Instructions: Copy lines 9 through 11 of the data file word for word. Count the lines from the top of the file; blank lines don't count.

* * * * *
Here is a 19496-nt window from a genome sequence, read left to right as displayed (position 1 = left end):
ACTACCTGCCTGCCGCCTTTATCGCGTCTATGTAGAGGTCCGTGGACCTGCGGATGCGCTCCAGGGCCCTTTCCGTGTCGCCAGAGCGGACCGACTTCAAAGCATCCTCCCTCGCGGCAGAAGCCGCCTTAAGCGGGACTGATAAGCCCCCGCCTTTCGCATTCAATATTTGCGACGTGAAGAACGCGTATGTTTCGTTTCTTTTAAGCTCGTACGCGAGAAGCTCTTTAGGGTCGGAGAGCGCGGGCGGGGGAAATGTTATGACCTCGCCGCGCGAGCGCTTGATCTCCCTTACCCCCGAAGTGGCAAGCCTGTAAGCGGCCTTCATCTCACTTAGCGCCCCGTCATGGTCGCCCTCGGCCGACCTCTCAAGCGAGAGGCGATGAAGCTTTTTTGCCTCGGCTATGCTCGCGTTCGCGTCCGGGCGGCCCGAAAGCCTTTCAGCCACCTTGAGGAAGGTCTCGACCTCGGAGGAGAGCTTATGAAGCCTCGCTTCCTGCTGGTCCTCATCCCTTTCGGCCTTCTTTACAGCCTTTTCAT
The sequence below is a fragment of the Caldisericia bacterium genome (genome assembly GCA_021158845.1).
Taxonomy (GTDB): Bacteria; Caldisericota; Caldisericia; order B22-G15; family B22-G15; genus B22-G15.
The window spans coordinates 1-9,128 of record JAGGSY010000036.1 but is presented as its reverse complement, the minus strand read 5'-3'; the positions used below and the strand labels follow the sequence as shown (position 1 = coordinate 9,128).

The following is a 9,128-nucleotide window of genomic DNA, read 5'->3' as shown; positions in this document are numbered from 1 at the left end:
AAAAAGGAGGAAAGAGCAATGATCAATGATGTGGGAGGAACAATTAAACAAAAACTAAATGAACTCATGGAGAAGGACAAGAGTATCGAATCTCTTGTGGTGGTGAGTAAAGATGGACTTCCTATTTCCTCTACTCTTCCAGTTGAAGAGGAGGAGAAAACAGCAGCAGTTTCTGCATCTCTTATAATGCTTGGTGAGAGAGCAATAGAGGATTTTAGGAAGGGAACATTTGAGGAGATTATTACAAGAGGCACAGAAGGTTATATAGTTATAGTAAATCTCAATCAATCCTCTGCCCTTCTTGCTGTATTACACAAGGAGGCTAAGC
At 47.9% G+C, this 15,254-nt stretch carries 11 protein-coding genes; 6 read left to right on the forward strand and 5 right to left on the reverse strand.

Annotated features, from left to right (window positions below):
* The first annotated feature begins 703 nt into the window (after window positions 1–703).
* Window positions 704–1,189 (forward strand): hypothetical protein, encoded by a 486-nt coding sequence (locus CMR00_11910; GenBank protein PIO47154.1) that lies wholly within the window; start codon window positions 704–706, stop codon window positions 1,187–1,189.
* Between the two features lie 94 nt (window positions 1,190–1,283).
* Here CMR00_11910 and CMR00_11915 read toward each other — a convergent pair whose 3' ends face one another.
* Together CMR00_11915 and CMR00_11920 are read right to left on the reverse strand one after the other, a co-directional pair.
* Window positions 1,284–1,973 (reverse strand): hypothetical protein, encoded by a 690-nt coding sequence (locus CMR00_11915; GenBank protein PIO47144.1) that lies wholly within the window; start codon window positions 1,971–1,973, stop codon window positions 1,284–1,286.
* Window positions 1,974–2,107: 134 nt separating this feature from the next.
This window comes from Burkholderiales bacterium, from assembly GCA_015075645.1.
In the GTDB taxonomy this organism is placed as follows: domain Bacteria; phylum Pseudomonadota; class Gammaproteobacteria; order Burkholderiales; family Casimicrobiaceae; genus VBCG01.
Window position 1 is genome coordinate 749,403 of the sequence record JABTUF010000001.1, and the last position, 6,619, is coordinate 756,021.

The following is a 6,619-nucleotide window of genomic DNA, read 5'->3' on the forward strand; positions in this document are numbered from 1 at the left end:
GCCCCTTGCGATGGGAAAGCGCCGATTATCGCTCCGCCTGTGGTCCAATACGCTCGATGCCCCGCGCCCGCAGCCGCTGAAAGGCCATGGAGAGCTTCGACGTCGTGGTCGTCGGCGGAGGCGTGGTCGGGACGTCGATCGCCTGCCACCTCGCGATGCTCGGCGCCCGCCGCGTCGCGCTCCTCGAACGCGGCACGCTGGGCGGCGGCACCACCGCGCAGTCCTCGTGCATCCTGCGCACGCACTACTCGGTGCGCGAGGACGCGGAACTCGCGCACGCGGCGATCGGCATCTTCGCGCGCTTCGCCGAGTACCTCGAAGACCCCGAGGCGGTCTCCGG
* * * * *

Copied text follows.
Annotated features, from left to right (window positions below):
* The first annotated feature begins 703 nt into the window (after window positions 1–703).
* Window positions 704–1,189 (forward strand): hypothetical protein, encoded by a 486-nt coding sequence (locus CMR00_11910; GenBank protein PIO47154.1) that lies wholly within the window; start codon window positions 704–706, stop codon window positions 1,187–1,189.